|February 2, 2017|
The Boston Public Library Central Branch is known for having a lot of beautiful architecture. Among the serious researchers in the library are tourists checking out the main marble staircase in the entrance hall and the various paintings in the Abbey room.
In the second floor of the McKim Building is the Washington Room. A few months ago this is where people would sit and do research on the computers - it was part of Tech Central. The computers might be gone, but the beauty of the room still exist.
The centerpiece of the room is the large picture of George Washington hanging over the desk in the room.
by Emanuel Gottlieb LeutzeA sign near the desk reads...
Known for his portraits and history paintings, German artist Emanuel Leutze selected a dramatic scene from the Revolutionary War for this enormous work, depicting General George Washington commanding his troops to occupy the hills of Dorchester Heights on the south side of Boston. This action by Washington and the Continental Army in 1776 proved instrumental in driving British forces out of the city, ending the nearly year-long siege of Boston.
The painting was purchased by the City of Boston with gifts from School Children and citizens from Vose Gallery in 1955.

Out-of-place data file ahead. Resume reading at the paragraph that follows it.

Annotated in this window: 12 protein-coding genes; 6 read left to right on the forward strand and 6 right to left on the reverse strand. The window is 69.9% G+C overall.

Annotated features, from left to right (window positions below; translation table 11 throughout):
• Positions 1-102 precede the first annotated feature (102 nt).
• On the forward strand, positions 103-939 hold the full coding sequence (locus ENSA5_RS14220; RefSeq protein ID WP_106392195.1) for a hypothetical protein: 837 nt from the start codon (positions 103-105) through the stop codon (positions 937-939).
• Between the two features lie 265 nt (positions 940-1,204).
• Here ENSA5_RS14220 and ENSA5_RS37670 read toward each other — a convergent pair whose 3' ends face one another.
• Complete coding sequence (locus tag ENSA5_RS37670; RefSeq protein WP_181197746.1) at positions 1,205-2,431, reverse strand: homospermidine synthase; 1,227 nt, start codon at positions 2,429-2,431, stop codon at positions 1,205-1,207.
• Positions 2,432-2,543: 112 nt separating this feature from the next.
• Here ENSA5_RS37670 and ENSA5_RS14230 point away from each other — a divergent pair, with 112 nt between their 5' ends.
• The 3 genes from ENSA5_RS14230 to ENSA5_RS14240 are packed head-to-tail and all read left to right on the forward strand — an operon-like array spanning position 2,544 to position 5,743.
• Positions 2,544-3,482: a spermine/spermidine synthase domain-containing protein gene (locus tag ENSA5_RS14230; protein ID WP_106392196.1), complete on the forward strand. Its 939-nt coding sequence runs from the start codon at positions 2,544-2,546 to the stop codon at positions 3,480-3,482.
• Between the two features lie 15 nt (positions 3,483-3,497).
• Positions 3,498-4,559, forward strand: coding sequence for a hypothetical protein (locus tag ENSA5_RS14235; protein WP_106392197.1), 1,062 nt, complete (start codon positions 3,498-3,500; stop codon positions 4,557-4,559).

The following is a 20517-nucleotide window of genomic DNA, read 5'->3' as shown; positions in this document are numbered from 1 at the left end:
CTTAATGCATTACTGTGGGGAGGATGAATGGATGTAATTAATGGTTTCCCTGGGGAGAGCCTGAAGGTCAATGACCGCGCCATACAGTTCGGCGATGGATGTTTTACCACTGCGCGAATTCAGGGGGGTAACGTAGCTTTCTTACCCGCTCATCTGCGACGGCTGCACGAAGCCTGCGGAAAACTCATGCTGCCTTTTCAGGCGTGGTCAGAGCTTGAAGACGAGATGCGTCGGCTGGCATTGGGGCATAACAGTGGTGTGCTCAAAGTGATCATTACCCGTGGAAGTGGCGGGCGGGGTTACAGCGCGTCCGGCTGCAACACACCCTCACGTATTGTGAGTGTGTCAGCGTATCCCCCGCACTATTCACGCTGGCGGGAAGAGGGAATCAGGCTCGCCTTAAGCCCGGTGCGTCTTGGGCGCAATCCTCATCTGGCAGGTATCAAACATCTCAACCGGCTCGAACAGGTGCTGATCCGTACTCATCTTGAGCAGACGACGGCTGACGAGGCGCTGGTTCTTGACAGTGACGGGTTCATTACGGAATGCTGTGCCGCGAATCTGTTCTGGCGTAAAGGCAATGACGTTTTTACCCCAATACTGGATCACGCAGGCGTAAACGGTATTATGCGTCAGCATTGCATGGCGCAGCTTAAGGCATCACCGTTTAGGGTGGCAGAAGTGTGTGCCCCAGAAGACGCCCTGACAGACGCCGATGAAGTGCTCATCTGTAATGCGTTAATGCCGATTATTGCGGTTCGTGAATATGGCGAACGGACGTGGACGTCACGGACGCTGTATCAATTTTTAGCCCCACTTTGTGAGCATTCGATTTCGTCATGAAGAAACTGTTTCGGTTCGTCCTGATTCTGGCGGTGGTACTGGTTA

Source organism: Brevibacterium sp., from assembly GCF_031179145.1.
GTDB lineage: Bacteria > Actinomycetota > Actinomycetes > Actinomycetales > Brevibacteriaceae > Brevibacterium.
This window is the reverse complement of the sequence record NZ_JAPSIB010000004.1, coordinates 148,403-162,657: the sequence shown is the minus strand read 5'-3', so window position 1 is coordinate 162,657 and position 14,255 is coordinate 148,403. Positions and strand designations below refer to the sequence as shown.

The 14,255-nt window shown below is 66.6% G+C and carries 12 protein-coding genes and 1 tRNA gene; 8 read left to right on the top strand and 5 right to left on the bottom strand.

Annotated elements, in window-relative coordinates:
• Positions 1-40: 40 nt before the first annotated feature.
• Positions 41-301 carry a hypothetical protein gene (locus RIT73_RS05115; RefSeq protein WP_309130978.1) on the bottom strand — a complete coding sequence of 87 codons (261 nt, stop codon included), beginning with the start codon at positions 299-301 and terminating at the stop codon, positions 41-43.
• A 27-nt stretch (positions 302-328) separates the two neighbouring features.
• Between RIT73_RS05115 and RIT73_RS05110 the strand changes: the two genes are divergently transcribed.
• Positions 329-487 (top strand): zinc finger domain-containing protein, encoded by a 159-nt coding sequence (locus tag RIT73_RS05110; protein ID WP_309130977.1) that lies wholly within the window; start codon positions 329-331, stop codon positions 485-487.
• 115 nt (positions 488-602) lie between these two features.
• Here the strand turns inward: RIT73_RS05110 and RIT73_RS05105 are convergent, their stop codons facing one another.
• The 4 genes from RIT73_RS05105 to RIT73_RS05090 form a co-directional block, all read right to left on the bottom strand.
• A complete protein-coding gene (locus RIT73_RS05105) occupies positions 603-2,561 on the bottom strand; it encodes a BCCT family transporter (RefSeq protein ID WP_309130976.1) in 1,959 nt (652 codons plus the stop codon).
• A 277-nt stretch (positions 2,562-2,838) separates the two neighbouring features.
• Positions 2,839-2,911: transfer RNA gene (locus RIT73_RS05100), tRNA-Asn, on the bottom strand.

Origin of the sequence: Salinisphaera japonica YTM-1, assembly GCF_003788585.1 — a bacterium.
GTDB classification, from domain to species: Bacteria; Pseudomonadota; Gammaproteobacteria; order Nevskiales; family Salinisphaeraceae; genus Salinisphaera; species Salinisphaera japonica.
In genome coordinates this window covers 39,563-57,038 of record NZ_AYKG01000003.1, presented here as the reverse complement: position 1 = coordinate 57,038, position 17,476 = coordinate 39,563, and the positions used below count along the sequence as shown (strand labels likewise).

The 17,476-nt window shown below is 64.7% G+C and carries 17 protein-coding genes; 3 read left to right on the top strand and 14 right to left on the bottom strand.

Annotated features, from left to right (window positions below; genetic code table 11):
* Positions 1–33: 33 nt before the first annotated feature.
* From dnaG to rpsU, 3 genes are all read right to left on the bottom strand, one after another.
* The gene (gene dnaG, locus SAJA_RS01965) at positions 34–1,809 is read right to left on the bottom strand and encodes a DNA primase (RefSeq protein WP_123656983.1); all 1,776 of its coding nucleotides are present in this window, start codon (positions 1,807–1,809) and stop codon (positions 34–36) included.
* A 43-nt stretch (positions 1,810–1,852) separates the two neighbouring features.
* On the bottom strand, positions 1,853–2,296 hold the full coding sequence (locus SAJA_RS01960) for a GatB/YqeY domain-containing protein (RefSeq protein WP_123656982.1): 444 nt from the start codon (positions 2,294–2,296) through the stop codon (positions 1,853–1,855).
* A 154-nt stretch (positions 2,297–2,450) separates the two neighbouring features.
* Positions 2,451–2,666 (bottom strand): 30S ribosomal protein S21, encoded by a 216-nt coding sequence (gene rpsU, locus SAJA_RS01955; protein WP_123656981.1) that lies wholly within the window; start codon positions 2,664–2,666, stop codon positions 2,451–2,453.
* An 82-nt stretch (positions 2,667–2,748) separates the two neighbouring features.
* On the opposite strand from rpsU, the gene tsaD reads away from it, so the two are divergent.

If you really like the art at the Boston Public Library, you should check out more contemporary pieces at the nearby Vose Gallery - which many tourists may not know about. Vose Galleries specializes in 18th, 19th, and early 20th-century American paintings. America's oldest family-owned art gallery, Vose has founded 160 years ago.
Family-owned gallery features American Impressionist art along with contemporary pieces by realists.
They are located at 238 Newbury Street. Getting there from the library is easy, simply walk out the main library doors by Boylston Street and cross Boylston Street. Take a right on Exeter Street, and then a left on Newbury Street. The Vose Gallery will be on the left side about 1/2 block down, it's right next to CVS. Just before Fairfield Street.
The Boston Public Library offers daily tours highlighting the architecture of its famed Central Library buildings by Charles Follen McKim and Philip Johnson as well as the art treasures within, including works by Daniel Chester French and John Singer Sargent.
The tours start near the McKim Entrance, stop by the one of the borrower services desks for information on the next tour.
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